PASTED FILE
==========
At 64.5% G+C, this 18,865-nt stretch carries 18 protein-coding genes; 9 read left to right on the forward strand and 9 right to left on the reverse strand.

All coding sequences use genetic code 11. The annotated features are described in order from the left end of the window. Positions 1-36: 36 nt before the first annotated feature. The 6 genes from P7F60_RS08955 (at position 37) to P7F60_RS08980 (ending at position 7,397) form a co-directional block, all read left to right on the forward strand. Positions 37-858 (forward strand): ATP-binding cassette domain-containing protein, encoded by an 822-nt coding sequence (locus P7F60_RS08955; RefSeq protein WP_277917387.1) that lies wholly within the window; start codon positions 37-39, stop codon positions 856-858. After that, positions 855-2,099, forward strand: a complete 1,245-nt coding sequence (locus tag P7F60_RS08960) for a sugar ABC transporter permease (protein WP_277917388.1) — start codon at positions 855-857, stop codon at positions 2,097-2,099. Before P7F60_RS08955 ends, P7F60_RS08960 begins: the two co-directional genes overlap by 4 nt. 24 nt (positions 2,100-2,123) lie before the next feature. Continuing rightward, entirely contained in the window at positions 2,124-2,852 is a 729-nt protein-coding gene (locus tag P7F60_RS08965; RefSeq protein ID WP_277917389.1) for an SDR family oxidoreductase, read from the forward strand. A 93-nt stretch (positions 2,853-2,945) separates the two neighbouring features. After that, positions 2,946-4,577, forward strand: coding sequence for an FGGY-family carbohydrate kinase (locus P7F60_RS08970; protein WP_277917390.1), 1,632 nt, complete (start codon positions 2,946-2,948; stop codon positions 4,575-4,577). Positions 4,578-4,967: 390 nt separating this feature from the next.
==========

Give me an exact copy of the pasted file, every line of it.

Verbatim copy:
At 64.5% G+C, this 18,865-nt stretch carries 18 protein-coding genes; 9 read left to right on the forward strand and 9 right to left on the reverse strand.

All coding sequences use genetic code 11. The annotated features are described in order from the left end of the window. Positions 1-36: 36 nt before the first annotated feature. The 6 genes from P7F60_RS08955 (at position 37) to P7F60_RS08980 (ending at position 7,397) form a co-directional block, all read left to right on the forward strand. Positions 37-858 (forward strand): ATP-binding cassette domain-containing protein, encoded by an 822-nt coding sequence (locus P7F60_RS08955; RefSeq protein WP_277917387.1) that lies wholly within the window; start codon positions 37-39, stop codon positions 856-858. After that, positions 855-2,099, forward strand: a complete 1,245-nt coding sequence (locus tag P7F60_RS08960) for a sugar ABC transporter permease (protein WP_277917388.1) — start codon at positions 855-857, stop codon at positions 2,097-2,099. Before P7F60_RS08955 ends, P7F60_RS08960 begins: the two co-directional genes overlap by 4 nt. 24 nt (positions 2,100-2,123) lie before the next feature. Continuing rightward, entirely contained in the window at positions 2,124-2,852 is a 729-nt protein-coding gene (locus tag P7F60_RS08965; RefSeq protein ID WP_277917389.1) for an SDR family oxidoreductase, read from the forward strand. A 93-nt stretch (positions 2,853-2,945) separates the two neighbouring features. After that, positions 2,946-4,577, forward strand: coding sequence for an FGGY-family carbohydrate kinase (locus P7F60_RS08970; protein WP_277917390.1), 1,632 nt, complete (start codon positions 2,946-2,948; stop codon positions 4,575-4,577). Positions 4,578-4,967: 390 nt separating this feature from the next.